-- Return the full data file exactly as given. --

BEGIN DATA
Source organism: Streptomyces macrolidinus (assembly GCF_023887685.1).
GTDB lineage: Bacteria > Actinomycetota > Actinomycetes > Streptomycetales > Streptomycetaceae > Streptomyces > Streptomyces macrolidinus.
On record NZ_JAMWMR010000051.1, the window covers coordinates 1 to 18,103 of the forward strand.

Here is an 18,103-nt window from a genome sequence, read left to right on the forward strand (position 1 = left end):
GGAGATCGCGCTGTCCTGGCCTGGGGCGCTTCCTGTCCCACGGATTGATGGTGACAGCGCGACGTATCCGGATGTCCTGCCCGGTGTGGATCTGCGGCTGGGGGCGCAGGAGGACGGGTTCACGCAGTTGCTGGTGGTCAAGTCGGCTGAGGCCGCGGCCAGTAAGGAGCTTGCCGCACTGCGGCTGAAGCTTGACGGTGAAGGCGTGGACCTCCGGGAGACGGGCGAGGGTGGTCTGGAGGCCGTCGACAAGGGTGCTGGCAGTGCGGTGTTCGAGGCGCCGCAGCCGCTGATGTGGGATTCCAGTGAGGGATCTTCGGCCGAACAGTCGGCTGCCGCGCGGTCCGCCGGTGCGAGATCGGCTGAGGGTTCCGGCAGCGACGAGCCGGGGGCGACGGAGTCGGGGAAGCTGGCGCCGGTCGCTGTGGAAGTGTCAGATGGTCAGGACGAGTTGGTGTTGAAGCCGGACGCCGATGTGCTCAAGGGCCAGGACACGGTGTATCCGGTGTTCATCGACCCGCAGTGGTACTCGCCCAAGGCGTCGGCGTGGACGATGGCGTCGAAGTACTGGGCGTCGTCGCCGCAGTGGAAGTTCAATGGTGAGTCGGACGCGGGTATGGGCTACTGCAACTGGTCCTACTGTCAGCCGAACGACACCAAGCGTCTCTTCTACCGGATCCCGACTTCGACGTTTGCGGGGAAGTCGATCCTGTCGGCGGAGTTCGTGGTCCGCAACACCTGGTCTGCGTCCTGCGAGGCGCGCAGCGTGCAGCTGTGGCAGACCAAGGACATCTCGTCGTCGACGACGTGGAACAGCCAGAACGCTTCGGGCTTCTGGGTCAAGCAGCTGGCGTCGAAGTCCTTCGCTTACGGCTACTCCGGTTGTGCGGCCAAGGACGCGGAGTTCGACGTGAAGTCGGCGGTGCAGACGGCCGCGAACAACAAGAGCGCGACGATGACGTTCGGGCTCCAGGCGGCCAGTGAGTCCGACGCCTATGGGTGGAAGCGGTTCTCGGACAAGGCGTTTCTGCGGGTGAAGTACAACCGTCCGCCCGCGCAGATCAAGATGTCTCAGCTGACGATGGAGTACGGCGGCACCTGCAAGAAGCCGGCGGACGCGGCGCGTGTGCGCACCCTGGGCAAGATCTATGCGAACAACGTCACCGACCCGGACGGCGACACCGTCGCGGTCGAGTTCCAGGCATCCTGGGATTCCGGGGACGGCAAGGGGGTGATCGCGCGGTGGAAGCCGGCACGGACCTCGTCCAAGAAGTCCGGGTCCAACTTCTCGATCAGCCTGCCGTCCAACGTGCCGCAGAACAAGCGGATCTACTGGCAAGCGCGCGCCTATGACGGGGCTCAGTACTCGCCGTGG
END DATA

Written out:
Source organism: Streptomyces macrolidinus (assembly GCF_023887685.1).
GTDB lineage: Bacteria > Actinomycetota > Actinomycetes > Streptomycetales > Streptomycetaceae > Streptomyces > Streptomyces macrolidinus.
On record NZ_JAMWMR010000051.1, the window covers coordinates 1 to 18,103 of the forward strand.

Here is an 18,103-nt window from a genome sequence, read left to right on the forward strand (position 1 = left end):
GGAGATCGCGCTGTCCTGGCCTGGGGCGCTTCCTGTCCCACGGATTGATGGTGACAGCGCGACGTATCCGGATGTCCTGCCCGGTGTGGATCTGCGGCTGGGGGCGCAGGAGGACGGGTTCACGCAGTTGCTGGTGGTCAAGTCGGCTGAGGCCGCGGCCAGTAAGGAGCTTGCCGCACTGCGGCTGAAGCTTGACGGTGAAGGCGTGGACCTCCGGGAGACGGGCGAGGGTGGTCTGGAGGCCGTCGACAAGGGTGCTGGCAGTGCGGTGTTCGAGGCGCCGCAGCCGCTGATGTGGGATTCCAGTGAGGGATCTTCGGCCGAACAGTCGGCTGCCGCGCGGTCCGCCGGTGCGAGATCGGCTGAGGGTTCCGGCAGCGACGAGCCGGGGGCGACGGAGTCGGGGAAGCTGGCGCCGGTCGCTGTGGAAGTGTCAGATGGTCAGGACGAGTTGGTGTTGAAGCCGGACGCCGATGTGCTCAAGGGCCAGGACACGGTGTATCCGGTGTTCATCGACCCGCAGTGGTACTCGCCCAAGGCGTCGGCGTGGACGATGGCGTCGAAGTACTGGGCGTCGTCGCCGCAGTGGAAGTTCAATGGTGAGTCGGACGCGGGTATGGGCTACTGCAACTGGTCCTACTGTCAGCCGAACGACACCAAGCGTCTCTTCTACCGGATCCCGACTTCGACGTTTGCGGGGAAGTCGATCCTGTCGGCGGAGTTCGTGGTCCGCAACACCTGGTCTGCGTCCTGCGAGGCGCGCAGCGTGCAGCTGTGGCAGACCAAGGACATCTCGTCGTCGACGACGTGGAACAGCCAGAACGCTTCGGGCTTCTGGGTCAAGCAGCTGGCGTCGAAGTCCTTCGCTTACGGCTACTCCGGTTGTGCGGCCAAGGACGCGGAGTTCGACGTGAAGTCGGCGGTGCAGACGGCCGCGAACAACAAGAGCGCGACGATGACGTTCGGGCTCCAGGCGGCCAGTGAGTCCGACGCCTATGGGTGGAAGCGGTTCTCGGACAAGGCGTTTCTGCGGGTGAAGTACAACCGTCCGCCCGCGCAGATCAAGATGTCTCAGCTGACGATGGAGTACGGCGGCACCTGCAAGAAGCCGGCGGACGCGGCGCGTGTGCGCACCCTGGGCAAGATCTATGCGAACAACGTCACCGACCCGGACGGCGACACCGTCGCGGTCGAGTTCCAGGCATCCTGGGATTCCGGGGACGGCAAGGGGGTGATCGCGCGGTGGAAGCCGGCACGGACCTCGTCCAAGAAGTCCGGGTCCAACTTCTCGATCAGCCTGCCGTCCAACGTGCCGCAGAACAAGCGGATCTACTGGCAAGCGCGCGCCTATGACGGGGCTCAGTACTCGCCGTGG